The first few weeks were awful. I cried at least once a day. He could have had a bad latch or I was sensitive or maybe everyone feels like that. I often asked Scott to go to the store to get formula and he’d hesitate at the door to see if I was serious and I’d say “No, not really. But maybe later. Don’t go far.” But things got better. 

Then they got worse. For the entire month of September, I struggled with a plugged milk duct. It consumed my thoughts. It was hard to focus on work or sometimes even hard to focus on Henry. All I could think about was getting rid of it before it turned into mastitis. I was terrified of mastitis. I searched the entire internet for advice. I worked with a lactation consultant and my local La Leche League group. I had lists upon lists of advice and tricks. 

By week four, the milk from that side was almost completely blocked. I can’t describe how heart wrenching it is to try to feed your baby in the middle of the night and just have him scream because nothing is coming out. Enter the guilt. Here I am starving my child, so that I can prove to myself that I can do something. 

After that night, I went in and demanded that someone help me. The lactation consultant referred me to the OB. When I called the OB, they told me to call the lactation consultant. That’s when I threw a huge fit. Someone was going to freaking fix me or I was going to go all Hulk-Mom. I finally got into the nurse practitioner at my OB’s office. She diagnosed it as a breast abscess. Don’t Google it, but just know it scared the crap out of me. 

So, I drove to Topeka and went to the breastfeeding clinic. They disagreed with the abscess diagnosis and said they thought it was mastitis. (By the way, if you have any breastfeeding issues or concerns — call Stormont Vail’s clinic. THEY ARE AMAZING women.) 

A couple of rounds of antibiotics and everything cleared up. The infection. The plug. The obsessive worrying. 

After that, things did settle into a bit of a routine. My milk supply returned, he was better at latching — everything seemed pretty good. 

Until it wasn’t. 

In March, he was teething and the little booger bit me - not on purpose, of course. But man it hurt. This might be a little TMI, but I figure if you’re still reading, you’re in it for the long haul. This puncture wound was extremely painful. Maybe worse than the pain at the beginning of breastfeeding? It was starting to look infected, so I called my OB right away and they hooked me up with some ointment. It was still extremely painful though and when I asked my OB what to do, he recommended i just not feed on that side for a couple of days. 

Ha. Ha. Ha. 

This was my mastitis side — that was NOT going to happen. I was not risking that torment again. So, I nursed through the pain. It took a month for it to finally heal. Oh the relief. For a couple of days. Before he bit me again. I’m not even kidding. He bit me again as soon as the first wound healed.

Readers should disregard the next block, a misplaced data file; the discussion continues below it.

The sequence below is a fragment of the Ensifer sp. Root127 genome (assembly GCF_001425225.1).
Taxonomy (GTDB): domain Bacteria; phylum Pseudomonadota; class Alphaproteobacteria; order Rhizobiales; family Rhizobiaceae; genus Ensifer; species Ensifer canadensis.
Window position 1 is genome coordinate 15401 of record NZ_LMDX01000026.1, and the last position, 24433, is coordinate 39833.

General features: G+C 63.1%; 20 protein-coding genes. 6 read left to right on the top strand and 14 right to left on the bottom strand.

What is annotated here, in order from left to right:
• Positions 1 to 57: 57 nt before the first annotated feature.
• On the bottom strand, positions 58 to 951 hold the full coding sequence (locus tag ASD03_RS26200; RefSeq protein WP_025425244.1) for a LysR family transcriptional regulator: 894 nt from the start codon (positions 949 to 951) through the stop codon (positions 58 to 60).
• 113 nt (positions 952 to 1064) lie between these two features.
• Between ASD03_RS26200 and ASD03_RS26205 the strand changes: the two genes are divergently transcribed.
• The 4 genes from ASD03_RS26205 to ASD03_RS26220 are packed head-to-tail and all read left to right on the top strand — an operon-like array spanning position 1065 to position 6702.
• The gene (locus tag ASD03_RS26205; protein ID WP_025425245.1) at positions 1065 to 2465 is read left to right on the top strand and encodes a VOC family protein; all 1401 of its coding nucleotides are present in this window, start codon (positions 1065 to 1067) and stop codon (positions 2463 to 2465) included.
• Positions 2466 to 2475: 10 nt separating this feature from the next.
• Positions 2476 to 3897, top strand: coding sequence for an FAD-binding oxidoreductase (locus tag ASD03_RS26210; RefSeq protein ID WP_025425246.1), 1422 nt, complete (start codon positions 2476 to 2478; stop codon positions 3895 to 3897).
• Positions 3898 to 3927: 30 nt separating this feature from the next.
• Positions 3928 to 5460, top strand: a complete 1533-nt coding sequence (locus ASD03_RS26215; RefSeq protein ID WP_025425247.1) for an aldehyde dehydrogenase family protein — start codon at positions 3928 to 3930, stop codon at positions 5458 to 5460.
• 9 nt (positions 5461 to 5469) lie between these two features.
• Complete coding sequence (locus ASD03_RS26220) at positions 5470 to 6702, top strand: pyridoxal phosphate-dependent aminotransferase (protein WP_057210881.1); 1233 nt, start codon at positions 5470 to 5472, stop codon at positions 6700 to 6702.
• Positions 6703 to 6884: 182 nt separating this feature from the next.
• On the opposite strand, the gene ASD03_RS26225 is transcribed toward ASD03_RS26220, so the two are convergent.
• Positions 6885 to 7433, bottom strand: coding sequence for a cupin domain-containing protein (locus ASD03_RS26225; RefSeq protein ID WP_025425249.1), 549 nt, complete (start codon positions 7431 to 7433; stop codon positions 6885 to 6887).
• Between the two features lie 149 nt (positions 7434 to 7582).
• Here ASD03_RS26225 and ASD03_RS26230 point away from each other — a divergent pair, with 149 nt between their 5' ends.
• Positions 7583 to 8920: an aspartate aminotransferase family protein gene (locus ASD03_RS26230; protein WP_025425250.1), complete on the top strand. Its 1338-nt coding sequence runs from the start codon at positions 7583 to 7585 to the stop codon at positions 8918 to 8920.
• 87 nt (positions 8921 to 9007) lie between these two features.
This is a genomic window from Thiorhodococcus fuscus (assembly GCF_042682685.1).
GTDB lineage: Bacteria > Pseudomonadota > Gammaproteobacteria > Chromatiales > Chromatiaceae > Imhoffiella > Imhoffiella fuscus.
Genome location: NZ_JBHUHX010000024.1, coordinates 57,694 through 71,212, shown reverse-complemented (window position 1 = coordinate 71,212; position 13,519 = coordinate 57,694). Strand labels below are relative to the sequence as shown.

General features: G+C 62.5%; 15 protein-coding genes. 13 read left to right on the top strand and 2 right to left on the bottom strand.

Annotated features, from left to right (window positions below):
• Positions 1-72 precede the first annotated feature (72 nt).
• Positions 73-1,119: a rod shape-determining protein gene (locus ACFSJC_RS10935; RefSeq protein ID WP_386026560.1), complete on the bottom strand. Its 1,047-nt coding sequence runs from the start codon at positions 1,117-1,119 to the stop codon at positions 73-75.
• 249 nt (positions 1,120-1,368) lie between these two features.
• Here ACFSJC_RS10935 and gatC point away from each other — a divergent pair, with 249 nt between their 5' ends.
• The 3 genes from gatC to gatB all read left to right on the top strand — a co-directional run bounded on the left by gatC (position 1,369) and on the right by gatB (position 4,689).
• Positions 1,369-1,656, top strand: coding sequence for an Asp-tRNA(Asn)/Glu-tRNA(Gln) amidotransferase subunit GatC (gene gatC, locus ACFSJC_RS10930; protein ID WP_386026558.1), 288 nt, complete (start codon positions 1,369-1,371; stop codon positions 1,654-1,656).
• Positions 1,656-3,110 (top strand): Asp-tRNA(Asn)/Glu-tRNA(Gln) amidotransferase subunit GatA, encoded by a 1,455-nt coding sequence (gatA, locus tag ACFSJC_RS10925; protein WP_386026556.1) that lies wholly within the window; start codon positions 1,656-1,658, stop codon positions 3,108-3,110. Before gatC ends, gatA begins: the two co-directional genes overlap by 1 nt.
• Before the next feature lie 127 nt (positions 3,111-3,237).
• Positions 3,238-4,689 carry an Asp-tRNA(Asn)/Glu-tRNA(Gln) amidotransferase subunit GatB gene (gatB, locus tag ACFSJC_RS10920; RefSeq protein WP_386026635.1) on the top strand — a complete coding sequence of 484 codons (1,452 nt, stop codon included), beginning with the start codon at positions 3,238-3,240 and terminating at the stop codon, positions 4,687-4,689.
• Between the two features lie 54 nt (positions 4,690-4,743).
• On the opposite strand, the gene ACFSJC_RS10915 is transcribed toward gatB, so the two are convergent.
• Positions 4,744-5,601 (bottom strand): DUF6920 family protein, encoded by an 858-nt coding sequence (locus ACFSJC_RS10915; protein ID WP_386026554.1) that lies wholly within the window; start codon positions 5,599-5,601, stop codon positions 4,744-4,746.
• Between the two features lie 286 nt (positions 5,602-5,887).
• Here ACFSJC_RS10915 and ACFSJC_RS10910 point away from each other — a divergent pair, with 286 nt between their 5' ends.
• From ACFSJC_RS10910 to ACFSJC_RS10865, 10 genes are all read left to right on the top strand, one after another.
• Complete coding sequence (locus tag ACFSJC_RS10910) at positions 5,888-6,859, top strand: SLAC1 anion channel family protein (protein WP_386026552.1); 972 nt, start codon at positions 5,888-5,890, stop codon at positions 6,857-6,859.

Repeat this same process. One month later, that wound had healed and things were back to normal. Better than normal. We were like a breastfeeding machine. He knew what to do. I knew what to do. My milk supply was on point. I was doing backflips (in my mind … I can’t really do a backflip, y’all). 

It was about this same time that we found out he was allergic to milk, so I was cutting milk from my diet as well. No cheese. No sour cream. Please tell me how someone eats a taco in these conditions!! Compared to everything else though, removing milk was cake. But not really cake because cake has milk. You know what else has milk? Pie. I love pie. 

Then he turned a year and there was talk of weaning. 

So, let’s recap. Extreme pain, plugged ducts, mastitis, two bites and diet restrictions. I should be happy about the possibility of weaning. Right? Wrong. 

I was so sad about it. The first few sessions were easy to kick. I cut one out every week or two weeks if I thought it was necessary. The last two were so hard emotionally. And the last one? I couldn’t even talk about it. I didn’t tell anyone for days because it was too emotional. Scott asked me some general question about when I thought I’d be done and I said “I can’t talk about this.” 

I don’t know if it was hormones or the fact that it signaled the end of a chapter, but it was intense. 

It’s been almost a month now and things are fine. Henry adapted like a champ and the freedom is unreal! I can go to movies and out with my girls and not worry about needing to be back to feed Henry. I can eat whatever I want (I definitely have). In fact, a few days after I finally fessed up that I was finished breastfeeding, my sweet, sweet husband brought home two pieces of homemade pie. I literally started crying in my kitchen. 

So, having done it both ways, I am here to tell you — FED IS BEST! You can do formula and feel bad about it and you can breastfeed and feel bad about it! You can do formula and feel more mental healthy and you can breastfeed and enjoy the physical health benefits. You bond with them either way. All that matters is that you love them, feed them and do your best. 

Friday, August 26, 2016

A Few of My Favorite Things: First Grade

Miss Claire

Favorite Color: Red

Least Favorite Color: Pink

Favorite Food: Spaghetti with butter

Least Favorite Food: Chicken

What do you want to be when you grow-up: Vet

Favorite Book: Pete the Cat

Favorite Game: Find the Gingerbread Man

Favorite Restaurant: Old Chicago

Favorite Animal: Dog

Favorite TV Show: Pokemon

Favorite thing to do: Go to the pound

Favorite thing about Dad: That he’s funny

Favorite thing about Mom: That she’s nice to me

Favorite thing about Grace: When she says sorry

Favorite thing about Claire: That she likes stuffed animals

Favorite thing about Henry: He’s cute

Miss Grace

Favorite Color: Pink

Least Favorite Color: Black, brown, gray, white, orange

Favorite Food: Donuts

Least Favorite Food: Green beans

What do you want to be when you grow-up: Farmer

Favorite Book: Barbie

Favorite Game: Crazy Eight

Favorite Restaurant: Varsity Donuts

Favorite Animal: Horse

Favorite TV Show: Barbie

Favorite thing to do: Swimming 

Favorite thing about Dad: He makes us laugh

Favorite thing about Mom: She’s nice to me and I have mommy time with her 

Favorite thing about Claire: She stays in the same room as me

Favorite thing about Grace: I love to be pretty

Favorite thing about Henry: He’s so cute and makes people laugh